Steel Markets

AGC: Labor, Supply Shortages Still Limiting Construction Jobs

Written by David Schollaert

More than three-quarters of US states added construction jobs over the past 12 months ended May 2022, though momentum has slowed with less than half adding jobs month-on-month (MoM) in May, according to the Associated General Contractors of America (AGC) analysis of federal employment data.

construction2AGC said monthly employment gains lagged in May, with just 22 states adding jobs versus job gains in 43 states and the District of Columbia annually, as contractors continue to cope with labor shortages and supply chain challenges.

“Demand for construction appears to be outpacing the availability of workers and materials in many parts of the country,” AGC CEO Stephen Sandherr said. “Contractors can’t add jobs if they don’t have workers to hire or supplies to install on projects.”

Construction employment increased in 43 states and the District of Columbia YoY in May, while seven states reported declines. Texas added the most construction jobs for the year, an increase of 54,600 to payrolls, up 7.5%, followed by California (+27,800 jobs, +3.1%) and Tennessee (+14,200 jobs, +10.6%). New Mexico had the largest percentage gain, at 12.8%, or 6,000 new jobs, followed by Tennessee and Rhode Island (+10.2% or +2,000 jobs).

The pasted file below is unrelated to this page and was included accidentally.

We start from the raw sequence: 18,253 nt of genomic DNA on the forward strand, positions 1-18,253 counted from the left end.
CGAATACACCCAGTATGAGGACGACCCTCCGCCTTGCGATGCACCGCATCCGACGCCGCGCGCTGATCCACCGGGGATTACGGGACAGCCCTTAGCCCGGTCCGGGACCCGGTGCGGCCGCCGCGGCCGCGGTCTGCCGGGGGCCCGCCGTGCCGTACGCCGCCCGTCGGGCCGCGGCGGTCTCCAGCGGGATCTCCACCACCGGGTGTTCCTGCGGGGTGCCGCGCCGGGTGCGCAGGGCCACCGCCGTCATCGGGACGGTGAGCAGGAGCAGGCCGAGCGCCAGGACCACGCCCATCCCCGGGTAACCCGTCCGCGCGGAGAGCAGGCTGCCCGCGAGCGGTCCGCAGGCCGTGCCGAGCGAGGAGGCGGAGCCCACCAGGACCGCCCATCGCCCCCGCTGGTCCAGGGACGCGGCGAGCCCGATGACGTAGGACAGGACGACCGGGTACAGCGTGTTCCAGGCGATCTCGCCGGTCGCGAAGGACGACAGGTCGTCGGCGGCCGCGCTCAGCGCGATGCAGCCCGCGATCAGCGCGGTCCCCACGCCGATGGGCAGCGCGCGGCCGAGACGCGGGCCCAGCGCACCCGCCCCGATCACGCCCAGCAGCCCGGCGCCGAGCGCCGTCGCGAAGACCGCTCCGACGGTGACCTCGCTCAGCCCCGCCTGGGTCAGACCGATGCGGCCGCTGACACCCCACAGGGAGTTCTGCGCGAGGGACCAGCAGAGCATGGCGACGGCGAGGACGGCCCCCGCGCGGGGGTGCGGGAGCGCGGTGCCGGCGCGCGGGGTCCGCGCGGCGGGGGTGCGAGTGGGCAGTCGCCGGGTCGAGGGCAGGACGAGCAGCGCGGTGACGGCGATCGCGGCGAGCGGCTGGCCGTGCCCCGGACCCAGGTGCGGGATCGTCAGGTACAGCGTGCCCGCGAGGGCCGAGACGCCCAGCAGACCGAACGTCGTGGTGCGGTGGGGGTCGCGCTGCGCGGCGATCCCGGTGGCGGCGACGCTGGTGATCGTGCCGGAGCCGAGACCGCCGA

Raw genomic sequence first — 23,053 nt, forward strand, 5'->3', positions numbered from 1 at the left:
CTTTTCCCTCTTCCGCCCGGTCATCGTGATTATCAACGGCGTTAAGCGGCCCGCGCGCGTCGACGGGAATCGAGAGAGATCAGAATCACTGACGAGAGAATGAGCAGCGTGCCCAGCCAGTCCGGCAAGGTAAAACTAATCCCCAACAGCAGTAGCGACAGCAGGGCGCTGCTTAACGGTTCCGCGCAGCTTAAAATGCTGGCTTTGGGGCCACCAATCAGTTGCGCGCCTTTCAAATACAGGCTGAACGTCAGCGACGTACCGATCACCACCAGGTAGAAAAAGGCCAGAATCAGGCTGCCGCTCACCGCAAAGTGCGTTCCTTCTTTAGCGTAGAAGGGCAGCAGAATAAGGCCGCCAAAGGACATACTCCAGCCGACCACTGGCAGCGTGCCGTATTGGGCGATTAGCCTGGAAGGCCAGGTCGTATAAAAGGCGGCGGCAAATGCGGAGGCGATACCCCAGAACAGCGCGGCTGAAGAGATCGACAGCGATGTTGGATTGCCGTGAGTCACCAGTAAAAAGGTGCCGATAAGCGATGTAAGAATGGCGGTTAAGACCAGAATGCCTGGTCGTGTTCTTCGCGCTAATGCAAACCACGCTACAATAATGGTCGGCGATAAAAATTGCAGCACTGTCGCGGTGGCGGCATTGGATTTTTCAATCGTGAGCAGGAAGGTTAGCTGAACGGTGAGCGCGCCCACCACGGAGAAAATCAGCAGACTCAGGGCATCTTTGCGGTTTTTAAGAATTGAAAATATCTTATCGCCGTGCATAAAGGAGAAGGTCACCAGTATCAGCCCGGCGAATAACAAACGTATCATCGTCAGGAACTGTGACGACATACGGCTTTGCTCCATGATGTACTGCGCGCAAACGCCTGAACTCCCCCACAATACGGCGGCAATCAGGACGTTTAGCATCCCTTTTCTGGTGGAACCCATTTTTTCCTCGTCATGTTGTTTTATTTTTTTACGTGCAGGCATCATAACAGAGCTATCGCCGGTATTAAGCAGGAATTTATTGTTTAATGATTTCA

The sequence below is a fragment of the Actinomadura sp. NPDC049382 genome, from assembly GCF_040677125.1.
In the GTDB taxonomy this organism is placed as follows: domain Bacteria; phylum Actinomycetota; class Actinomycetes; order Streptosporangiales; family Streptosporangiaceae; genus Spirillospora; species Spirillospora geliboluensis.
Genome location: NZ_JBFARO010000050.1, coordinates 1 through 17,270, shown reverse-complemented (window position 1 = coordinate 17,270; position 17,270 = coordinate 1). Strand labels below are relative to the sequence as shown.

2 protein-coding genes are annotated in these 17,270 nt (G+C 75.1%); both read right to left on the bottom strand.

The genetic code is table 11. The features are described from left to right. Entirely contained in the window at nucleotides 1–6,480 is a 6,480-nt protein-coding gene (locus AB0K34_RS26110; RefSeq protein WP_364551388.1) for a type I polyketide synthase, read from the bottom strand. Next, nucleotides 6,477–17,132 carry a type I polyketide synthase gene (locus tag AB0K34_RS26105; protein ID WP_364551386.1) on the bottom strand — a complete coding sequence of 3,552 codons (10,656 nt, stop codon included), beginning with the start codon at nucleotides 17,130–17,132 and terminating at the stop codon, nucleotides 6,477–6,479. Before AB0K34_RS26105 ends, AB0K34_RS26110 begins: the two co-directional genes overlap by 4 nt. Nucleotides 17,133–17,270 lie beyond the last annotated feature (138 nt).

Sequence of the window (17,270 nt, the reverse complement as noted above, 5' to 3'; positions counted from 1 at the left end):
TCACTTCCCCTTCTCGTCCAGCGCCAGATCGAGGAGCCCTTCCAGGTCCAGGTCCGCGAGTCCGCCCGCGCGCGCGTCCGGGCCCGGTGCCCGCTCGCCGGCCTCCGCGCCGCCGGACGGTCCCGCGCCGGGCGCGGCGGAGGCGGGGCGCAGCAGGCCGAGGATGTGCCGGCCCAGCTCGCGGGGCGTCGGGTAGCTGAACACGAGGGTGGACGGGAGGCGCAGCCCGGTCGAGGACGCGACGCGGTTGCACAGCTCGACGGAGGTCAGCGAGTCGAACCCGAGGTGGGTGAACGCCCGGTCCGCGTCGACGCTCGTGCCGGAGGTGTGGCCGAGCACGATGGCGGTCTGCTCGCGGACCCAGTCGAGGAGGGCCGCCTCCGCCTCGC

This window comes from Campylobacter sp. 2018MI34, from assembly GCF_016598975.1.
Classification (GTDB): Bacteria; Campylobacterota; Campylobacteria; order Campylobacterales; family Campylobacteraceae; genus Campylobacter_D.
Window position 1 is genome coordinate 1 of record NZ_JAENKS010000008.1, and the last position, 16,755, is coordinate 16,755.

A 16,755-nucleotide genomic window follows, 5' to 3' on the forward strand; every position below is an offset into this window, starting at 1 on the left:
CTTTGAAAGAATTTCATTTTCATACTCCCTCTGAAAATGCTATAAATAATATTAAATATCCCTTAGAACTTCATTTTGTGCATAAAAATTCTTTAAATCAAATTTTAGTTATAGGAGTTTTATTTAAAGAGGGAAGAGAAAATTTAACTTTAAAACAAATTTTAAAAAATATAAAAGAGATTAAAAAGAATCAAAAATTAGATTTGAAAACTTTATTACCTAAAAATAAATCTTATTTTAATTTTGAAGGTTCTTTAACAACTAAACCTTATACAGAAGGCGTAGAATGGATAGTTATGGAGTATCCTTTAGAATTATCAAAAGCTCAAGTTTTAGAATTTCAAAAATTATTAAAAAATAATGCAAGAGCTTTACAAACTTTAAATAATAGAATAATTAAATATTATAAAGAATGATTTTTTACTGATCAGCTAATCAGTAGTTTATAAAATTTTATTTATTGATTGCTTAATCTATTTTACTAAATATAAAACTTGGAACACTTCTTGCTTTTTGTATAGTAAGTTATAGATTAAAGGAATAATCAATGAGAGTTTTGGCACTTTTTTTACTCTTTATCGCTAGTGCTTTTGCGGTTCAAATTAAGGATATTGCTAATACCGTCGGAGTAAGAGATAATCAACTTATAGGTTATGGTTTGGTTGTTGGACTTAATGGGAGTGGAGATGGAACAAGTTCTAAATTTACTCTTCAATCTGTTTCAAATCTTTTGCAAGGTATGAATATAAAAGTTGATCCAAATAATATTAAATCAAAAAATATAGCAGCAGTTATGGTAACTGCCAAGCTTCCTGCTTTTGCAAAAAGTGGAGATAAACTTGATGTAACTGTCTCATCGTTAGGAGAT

Kentucky shed the most construction jobs over the same period, a loss of 2,300 jobs, or -2.9%, followed by Arkansas (-2,000 jobs, -3.6%) and Hawaii (-1,600 jobs, -4.3%). The largest percentage losses were in Hawaii, Arkansas, and Kentucky as well.

In May, only 22 states added construction jobs MoM, while 25 states lost jobs, and there was no change in three states and the District of Columbia. Texas added the most construction jobs over the month, a boost of 10,600 to payrolls, up 1.4%, followed by California (+7,100 jobs, +0.8%) and Minnesota (+4,100 jobs, +3.2%). Minnesota had the largest percentage gain, followed by Tennessee (+1.8%, +2,600 jobs) and Texas.

New York lost the most construction jobs last month, losing 5,100, down 1.3%, followed by Florida (-4,000 jobs, -0.7%) and Ohio (-3,700 jobs, -1.6%). North Dakota (-3.0%, -800 jobs) and Wyoming (-3.0%, -700 jobs) had the largest percentage losses, followed by Iowa (-2.6%, -2,100 jobs).

AGC urged public leaders to continue investing in programs to inform workers about and prepare them for high-paying construction career opportunities. “Too few students and workers are even aware of the many opportunities that exist in the construction industry,” the groups said.

The Association also called on the Biden administration to remove remaining tariffs on construction materials and do more to ease supply chain challenges.

“Contractors need people and products to build projects, and the supply of both is very constrained right now,” Sandherr said.

By David Schollaert,

David Schollaert

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